Ukraine Reform Conference will test nation’s progress
Ukraine's business and political leaders are preparing for a big international conference in Copenhagen, Denmark, on June 27 with three big question marks:
Will parliament pass legislation creating a genuinely independent anti-corruption court?
Will it raise household gas prices to market levels?
Will it cut its budget deficit to 2.5 percent of gross domestic product?
These are the three remaining conditions that the International Monetary Fund requires in order to restart lending from a $17.5 billion program that ends in March. Ukraine's stalling and backsliding on these three key reforms froze lending last year at $8.4 billion in the four-year program.
Ruben Madsen, Denmark's ambassador in Ukraine, was optimistic on June 19 that Ukraine will deliver on these key areas before coming to Copenhagen.
Denmark is picking up the baton from the United Kingdom, which last year hosted the Ukraine Reform Conference.
The annual event, which may be hosted by Canada in 2019, is a way for Ukraine's Western friends to discuss Ukraine's progress and chart reform priorities to get the nation closer to the standards of eventual membership in the European Union, which is the goal of most Ukrainians.
Madsen said the conference will focus on two themes this year — good governance and economic develpoment. It appears that the Nord Stream 2 project, the expansion of a gas pipeline between Russia and Germany, will be discussed. Ukraine and some of its friends are adamantly opposed to the project because it would bypass Ukraine — depriving the nation of up to $2 billion annually in fees from transiting gas from Russia to Europe. Denmark plays a pivotal role as one of three nations where the pipeline passes through territorial waters, so it could conceivably stop the project entirely. (The other two nations — Russia and Germany — are proponents.)
Madsen said he expects that Nord Stream 2 will come up on the sidelines. He said he doesn't know when Denmark will decide whether to approve or reject Nord Stream 2. The nation hopes for a European Union solution to the controversial project.
Madsens said Denmark is expecting at least 10 foreign ministers to attend the Ukraine Reform Conference, including those from the Nordic and Baltic nations, as well as Poland. Invitations have been sent out to nations part of the G7, NATO and European Union. Additionally, European Commissioner Johannes Hahn is expected.
Danish Prime Minister Lars Løkke Rasmussen and Ukrainian Prime Minister Volodymyr Groysman will host the June 27 event.
The day before, June 26, will be devoted to strengthening business ties with meetings of representative of the Confederation of Danish Industry and Ukrainian businesses.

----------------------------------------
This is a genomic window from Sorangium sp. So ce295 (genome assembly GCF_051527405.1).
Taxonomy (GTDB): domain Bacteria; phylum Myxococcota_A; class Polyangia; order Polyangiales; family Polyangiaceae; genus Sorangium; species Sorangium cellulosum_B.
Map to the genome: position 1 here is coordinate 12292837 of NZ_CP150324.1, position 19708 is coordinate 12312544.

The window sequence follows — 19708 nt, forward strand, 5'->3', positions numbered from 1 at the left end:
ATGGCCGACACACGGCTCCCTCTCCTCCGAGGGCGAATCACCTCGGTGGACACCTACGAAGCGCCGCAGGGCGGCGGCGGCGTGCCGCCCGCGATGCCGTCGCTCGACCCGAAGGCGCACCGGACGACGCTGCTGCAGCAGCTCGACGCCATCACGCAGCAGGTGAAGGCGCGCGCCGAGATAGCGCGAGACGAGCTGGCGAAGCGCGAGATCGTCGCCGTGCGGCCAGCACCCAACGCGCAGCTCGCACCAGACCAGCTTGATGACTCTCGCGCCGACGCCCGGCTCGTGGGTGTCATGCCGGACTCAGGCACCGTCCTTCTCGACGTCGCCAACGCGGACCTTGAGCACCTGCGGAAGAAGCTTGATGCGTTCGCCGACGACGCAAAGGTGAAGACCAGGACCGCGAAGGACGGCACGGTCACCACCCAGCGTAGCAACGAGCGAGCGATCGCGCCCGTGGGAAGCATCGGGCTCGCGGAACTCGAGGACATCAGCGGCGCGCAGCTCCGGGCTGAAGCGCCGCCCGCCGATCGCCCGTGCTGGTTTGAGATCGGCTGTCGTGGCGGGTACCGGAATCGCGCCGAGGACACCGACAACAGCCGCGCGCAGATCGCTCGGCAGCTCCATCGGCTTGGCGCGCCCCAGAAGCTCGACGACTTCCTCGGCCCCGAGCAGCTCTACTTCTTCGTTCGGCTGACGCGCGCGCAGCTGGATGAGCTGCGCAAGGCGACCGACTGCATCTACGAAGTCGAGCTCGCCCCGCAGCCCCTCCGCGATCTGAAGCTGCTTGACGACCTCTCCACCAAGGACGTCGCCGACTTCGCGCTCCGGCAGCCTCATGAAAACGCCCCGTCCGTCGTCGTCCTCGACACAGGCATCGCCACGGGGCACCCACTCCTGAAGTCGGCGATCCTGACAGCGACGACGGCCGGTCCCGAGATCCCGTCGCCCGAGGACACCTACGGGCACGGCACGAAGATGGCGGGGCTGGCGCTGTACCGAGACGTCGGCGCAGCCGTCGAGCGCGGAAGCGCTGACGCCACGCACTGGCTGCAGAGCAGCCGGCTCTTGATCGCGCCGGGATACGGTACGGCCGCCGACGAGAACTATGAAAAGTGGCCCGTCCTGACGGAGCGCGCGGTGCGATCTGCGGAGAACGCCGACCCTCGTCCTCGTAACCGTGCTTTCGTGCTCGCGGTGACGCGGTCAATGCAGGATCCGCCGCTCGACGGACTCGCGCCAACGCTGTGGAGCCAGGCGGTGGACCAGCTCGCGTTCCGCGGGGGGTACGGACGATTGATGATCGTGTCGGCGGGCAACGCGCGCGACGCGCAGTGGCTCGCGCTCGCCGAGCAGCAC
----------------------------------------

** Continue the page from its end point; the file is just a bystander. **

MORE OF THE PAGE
Besides Groysman, among those making the trip from Ukraine, according to preliminary plans, include: Stepan Kubiv, vice prime minister; Oksana Markarova, acting finance minister; Francis Malige of the European Bank for Reconstruction and Development; Hlib Vyshlinsky, executive director of the Centre for Economic Strategy; Anna Derevyanko, executive director of the European Business Associatoni; Ivanna Klympush-Tsintasdze, vice prime minister; Hanna Hopko, head of the Committee on Foreign Affairs of the Verkhovna Rada; and Lenna Koszarny, CEO of Horizon Capital and executive vice president of the Western NIS Enterprise Fund.
Ukraine could not have found a more supportive host — or a better role model.
The Scandinavian nation, with only 5.7 million people compared to Ukraine's 42 million people, has an economy three times the size of Ukraine's $100 billion a year output. The Kingdom of Denmark is one of the richest, happiest, least corrupt and most generous nations.
Madsen is striking a "modestly optimistic" tone about the conference if Ukraine can get the right anti-corruption court legislation passed before the June 27 meeting. Ukraine's Western friends "would have liked to have seen" such an anti-corruption court "a long time ago," he said.
"We should be careful not to fall into the gloomy ditch," Madsen said from the Danish Embassy in Kyiv. "Every road has a ditch on each side — too gloomy and too rosy… Ukraine is on the road to getting rid of the 'old Ukraine," he said, and deserves support in reaching its des- tinations, he said.
But impunity for those "steaing the future of the country" must stop, he said. "They should be prosecuted. Nobody has been convicted. Ukraine must get out of the situation with this impunity — that anybody could steal and nothing would happen."
Nonetheless, Madsen said, Ukraine has achieved "remarkable results, not dramatic, but remarkable results" in reform, citing as last year's adoption of transparent value-added tax returns that eliminate arbitrariness and reduce corruption.
Ukraine is "not at the point of no return," he said, and must reach that point "where the fruits are so clear and the costs are so obvious."
He cautions against pushing too hard.
"Western countries lose transition countries by asking too much," Madsen said. "We can't afford for Ukraine to slide away and into stability."
A sightseeing vessel is seen at Nyhavn Canal in Copenhagen, Denmark, on Oct. 9, 2015. (AFP)
Danish Ambassador to Ukraine Ruben Madsen speaks with the Kyiv Post on June 19, offering a preview of the June 27 Ukraine Reform Conference in Copenhagen, Denmark. (Volodymyr Petrov)